Podcasts and Pink Clouds

Wow.  I just listened to a podcast on Recovery Elevator with a woman named Steph about her experience with alcohol.  She’s a stay-at-home mom who had a vodka habit, too, and her story just resonated with me.  It’s 1 a.m. but I almost shouted, “Yeah, me too!”  THIS is why we share our stories.  This is why every voice is so important. (Her blog is here.)

I am so proud of everyone who shares…even if we’re sharing our shame, or our failures, or our absolute worst moments, we’re lifting up others with our experience, our strength, and the hope of our futures.  I am humbled by Steph’s simple approach to her reality, her bravery in opening up and sharing the more embarrassing moments of recovery.

As for me right now, I’m at day 116 and doing great.  I’m still having crazy drinking nightmares every morning before I wake up, which is definitely not my preferred method of greeting the morning.  I guess the silver lining to those is that they do remind me on a daily basis why I can never pick up a drink again.

The more I research it, the more I think I’m going to try to jump start a Refuge Recovery group here in the middle of Alaska.  I know my AAA group is *amazing*, but I do feel like I would like a different platform for my recovery.  Smart Recovery is awesome, but it seems more doable online, and I LOVE LOVE LOVE the meditation portion of Refuge Recovery.

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Let’s talk about pink clouds.

I know now that I was living in what is called a ‘pink cloud’ when I first went to AA in December of ’16.  I loved being newly sober, and my life seemed to be coming together well.  I was active in AA and was secretary for the Sunday meeting about 2 months into my recovery.  I was working hard at home and trying to improve everyone’s lives and I was just doing GREAT.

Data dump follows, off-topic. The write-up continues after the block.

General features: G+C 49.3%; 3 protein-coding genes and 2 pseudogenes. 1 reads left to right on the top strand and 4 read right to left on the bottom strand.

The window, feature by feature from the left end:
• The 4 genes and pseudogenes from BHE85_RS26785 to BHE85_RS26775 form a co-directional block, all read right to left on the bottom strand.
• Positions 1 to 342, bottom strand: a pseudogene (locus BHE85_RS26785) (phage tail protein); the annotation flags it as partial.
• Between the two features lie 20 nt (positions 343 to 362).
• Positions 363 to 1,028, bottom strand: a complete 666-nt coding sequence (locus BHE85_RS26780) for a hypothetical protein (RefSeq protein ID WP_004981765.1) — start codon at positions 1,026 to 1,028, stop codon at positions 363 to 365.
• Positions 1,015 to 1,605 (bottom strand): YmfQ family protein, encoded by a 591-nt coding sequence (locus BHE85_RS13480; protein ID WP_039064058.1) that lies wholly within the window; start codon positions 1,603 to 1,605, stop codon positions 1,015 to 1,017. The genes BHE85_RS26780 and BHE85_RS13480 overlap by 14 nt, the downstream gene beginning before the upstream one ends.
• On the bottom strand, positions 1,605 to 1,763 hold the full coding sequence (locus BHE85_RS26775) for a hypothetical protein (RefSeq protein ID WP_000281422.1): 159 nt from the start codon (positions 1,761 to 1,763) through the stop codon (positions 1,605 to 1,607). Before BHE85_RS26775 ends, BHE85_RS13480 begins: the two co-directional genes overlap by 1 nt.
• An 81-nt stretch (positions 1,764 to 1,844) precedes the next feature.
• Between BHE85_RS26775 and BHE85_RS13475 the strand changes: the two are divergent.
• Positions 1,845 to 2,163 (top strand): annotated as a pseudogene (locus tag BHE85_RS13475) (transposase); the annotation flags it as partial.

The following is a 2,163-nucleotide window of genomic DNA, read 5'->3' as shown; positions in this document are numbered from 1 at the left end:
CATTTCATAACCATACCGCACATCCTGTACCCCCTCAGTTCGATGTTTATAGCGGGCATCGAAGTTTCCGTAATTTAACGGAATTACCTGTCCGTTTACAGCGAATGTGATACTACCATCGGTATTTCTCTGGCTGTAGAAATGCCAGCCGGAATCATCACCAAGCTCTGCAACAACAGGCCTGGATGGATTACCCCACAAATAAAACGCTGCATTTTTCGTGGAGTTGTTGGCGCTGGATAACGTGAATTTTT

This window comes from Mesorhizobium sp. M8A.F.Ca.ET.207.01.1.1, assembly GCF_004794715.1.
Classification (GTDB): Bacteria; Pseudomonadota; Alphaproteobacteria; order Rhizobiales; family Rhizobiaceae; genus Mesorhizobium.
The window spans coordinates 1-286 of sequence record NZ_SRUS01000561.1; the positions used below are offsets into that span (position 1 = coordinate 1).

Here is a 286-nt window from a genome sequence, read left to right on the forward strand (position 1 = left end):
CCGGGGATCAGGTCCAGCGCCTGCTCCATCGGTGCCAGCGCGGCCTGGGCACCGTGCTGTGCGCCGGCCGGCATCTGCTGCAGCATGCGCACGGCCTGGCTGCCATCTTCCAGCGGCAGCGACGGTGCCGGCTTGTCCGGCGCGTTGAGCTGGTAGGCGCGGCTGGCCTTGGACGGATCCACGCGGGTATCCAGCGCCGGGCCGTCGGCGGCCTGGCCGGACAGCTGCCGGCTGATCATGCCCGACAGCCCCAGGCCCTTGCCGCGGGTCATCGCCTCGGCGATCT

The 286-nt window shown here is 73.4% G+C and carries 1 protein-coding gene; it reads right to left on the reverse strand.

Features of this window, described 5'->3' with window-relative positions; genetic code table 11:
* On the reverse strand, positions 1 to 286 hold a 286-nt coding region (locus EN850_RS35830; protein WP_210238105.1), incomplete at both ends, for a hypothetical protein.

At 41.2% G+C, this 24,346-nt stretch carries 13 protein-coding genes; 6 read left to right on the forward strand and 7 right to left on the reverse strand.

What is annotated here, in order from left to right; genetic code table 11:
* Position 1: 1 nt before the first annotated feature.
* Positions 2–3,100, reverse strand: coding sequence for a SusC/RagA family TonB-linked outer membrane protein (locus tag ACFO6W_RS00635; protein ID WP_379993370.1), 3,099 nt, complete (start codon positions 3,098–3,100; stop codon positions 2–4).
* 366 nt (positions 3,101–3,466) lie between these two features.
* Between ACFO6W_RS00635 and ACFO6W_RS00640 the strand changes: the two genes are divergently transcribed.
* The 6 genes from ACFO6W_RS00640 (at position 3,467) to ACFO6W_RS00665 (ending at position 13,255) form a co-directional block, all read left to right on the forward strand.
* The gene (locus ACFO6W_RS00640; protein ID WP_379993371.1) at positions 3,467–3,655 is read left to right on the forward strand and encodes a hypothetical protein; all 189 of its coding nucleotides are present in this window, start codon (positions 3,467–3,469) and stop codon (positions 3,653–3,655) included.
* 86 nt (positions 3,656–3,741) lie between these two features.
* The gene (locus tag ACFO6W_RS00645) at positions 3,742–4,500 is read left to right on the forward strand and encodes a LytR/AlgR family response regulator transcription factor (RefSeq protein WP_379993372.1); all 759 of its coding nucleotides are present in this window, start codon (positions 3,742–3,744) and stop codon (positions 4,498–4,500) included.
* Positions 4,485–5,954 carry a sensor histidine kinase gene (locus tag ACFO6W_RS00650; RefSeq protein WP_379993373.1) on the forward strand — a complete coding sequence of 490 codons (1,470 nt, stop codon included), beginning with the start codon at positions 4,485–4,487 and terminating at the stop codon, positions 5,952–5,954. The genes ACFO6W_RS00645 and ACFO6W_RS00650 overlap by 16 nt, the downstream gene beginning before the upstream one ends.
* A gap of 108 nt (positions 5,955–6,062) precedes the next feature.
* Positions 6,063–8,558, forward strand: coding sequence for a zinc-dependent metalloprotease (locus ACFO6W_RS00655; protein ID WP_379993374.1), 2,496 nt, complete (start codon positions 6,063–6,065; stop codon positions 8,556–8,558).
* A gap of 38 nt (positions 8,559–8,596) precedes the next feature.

Then I relapsed.  I’ve written about that in several other posts.  But the reason I relapsed was NOT that pink cloud.  I still think that, if I’d had the tools I have now, that pink cloud–that feeling that everything is good and recovery is great and life is awesome–would have gently morphed into all the things I work on now without the heartache of a relapse.

I guess that’s one reason to be grateful for the relapse itself–the relapse led to the DUI which led to me entering the Intensive Outpatient Program.  That IOP has changed my life and how I think about addiction and recovery.  Who would have thought I could come up with a reason to be grateful for a DUI?

So pink clouds are a normal part of recovery.  When we finally kick our addictions to the curb and gulp fresh, free air for the first time in forever, we feel buoyed, lifted, loved and loving.  Our problems are still with us, but we are SOBER, and by gum that is the best feeling on this green earth when it’s shiny and new.

Then, after a while, the pink fades and sometimes our clouds turn grey.  The days fill with things we’d forgotten or glossed over in our new pink sobriety:  aches and pains, leftover shakes or tremors from our excesses, sleep issues that need to be dealt with, anxiety that we’re finding is still with us or is worse or also includes depression.  We remember that a lot of life is just one foot in front of the other.  A lot of life is just repetition and showing up.  A lot of life is tedious.  And we get mad.  Or lost.  Or frustrated.  Or we get a major case of the fuck-its.

That is where, without all the tools in our toolboxes in working order, we are in danger of relapse.  It’s truly a baffling thing to find oneself with a bottle in hand and a healthy measure already down the gullet…and not have a clue how the hell we managed to mess up that badly.